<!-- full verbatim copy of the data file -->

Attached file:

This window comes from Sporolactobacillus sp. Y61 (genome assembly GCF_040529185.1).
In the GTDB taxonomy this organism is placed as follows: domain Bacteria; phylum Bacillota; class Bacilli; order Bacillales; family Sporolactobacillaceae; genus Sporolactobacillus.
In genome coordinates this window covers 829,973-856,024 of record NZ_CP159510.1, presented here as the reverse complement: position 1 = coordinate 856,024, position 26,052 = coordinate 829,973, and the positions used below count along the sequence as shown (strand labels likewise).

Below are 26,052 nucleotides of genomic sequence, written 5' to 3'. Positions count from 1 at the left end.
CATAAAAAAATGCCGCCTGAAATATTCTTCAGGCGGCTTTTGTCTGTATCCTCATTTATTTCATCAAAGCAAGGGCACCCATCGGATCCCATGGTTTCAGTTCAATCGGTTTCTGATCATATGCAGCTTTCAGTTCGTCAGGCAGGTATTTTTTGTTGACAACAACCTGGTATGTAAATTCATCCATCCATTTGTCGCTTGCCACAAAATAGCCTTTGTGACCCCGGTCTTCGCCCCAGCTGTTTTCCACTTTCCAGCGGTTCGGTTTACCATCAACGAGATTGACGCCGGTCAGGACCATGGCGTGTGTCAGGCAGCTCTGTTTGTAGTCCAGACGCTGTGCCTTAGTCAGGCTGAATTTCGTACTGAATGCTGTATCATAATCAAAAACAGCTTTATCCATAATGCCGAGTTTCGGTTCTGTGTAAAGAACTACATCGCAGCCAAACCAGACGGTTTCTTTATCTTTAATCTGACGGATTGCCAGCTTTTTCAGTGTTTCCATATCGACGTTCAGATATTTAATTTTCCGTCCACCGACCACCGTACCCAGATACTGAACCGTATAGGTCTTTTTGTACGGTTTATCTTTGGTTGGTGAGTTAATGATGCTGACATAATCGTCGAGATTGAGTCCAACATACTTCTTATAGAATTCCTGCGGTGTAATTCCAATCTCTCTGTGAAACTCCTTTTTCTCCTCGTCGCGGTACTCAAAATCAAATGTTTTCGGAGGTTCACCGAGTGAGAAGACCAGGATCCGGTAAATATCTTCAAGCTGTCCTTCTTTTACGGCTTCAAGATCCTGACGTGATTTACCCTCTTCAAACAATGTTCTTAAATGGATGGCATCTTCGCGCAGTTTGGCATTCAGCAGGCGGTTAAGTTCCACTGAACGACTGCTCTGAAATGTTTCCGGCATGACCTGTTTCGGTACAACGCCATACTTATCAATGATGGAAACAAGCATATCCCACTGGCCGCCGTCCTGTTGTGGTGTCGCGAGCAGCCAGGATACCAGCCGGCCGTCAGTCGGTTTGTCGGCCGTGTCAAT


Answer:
This window comes from Sporolactobacillus sp. Y61 (genome assembly GCF_040529185.1).
In the GTDB taxonomy this organism is placed as follows: domain Bacteria; phylum Bacillota; class Bacilli; order Bacillales; family Sporolactobacillaceae; genus Sporolactobacillus.
In genome coordinates this window covers 829,973-856,024 of record NZ_CP159510.1, presented here as the reverse complement: position 1 = coordinate 856,024, position 26,052 = coordinate 829,973, and the positions used below count along the sequence as shown (strand labels likewise).

Below are 26,052 nucleotides of genomic sequence, written 5' to 3'. Positions count from 1 at the left end.
CATAAAAAAATGCCGCCTGAAATATTCTTCAGGCGGCTTTTGTCTGTATCCTCATTTATTTCATCAAAGCAAGGGCACCCATCGGATCCCATGGTTTCAGTTCAATCGGTTTCTGATCATATGCAGCTTTCAGTTCGTCAGGCAGGTATTTTTTGTTGACAACAACCTGGTATGTAAATTCATCCATCCATTTGTCGCTTGCCACAAAATAGCCTTTGTGACCCCGGTCTTCGCCCCAGCTGTTTTCCACTTTCCAGCGGTTCGGTTTACCATCAACGAGATTGACGCCGGTCAGGACCATGGCGTGTGTCAGGCAGCTCTGTTTGTAGTCCAGACGCTGTGCCTTAGTCAGGCTGAATTTCGTACTGAATGCTGTATCATAATCAAAAACAGCTTTATCCATAATGCCGAGTTTCGGTTCTGTGTAAAGAACTACATCGCAGCCAAACCAGACGGTTTCTTTATCTTTAATCTGACGGATTGCCAGCTTTTTCAGTGTTTCCATATCGACGTTCAGATATTTAATTTTCCGTCCACCGACCACCGTACCCAGATACTGAACCGTATAGGTCTTTTTGTACGGTTTATCTTTGGTTGGTGAGTTAATGATGCTGACATAATCGTCGAGATTGAGTCCAACATACTTCTTATAGAATTCCTGCGGTGTAATTCCAATCTCTCTGTGAAACTCCTTTTTCTCCTCGTCGCGGTACTCAAAATCAAATGTTTTCGGAGGTTCACCGAGTGAGAAGACCAGGATCCGGTAAATATCTTCAAGCTGTCCTTCTTTTACGGCTTCAAGATCCTGACGTGATTTACCCTCTTCAAACAATGTTCTTAAATGGATGGCATCTTCGCGCAGTTTGGCATTCAGCAGGCGGTTAAGTTCCACTGAACGACTGCTCTGAAATGTTTCCGGCATGACCTGTTTCGGTACAACGCCATACTTATCAATGATGGAAACAAGCATATCCCACTGGCCGCCGTCCTGTTGTGGTGTCGCGAGCAGCCAGGATACCAGCCGGCCGTCAGTCGGTTTGTCGGCCGTGTCAAT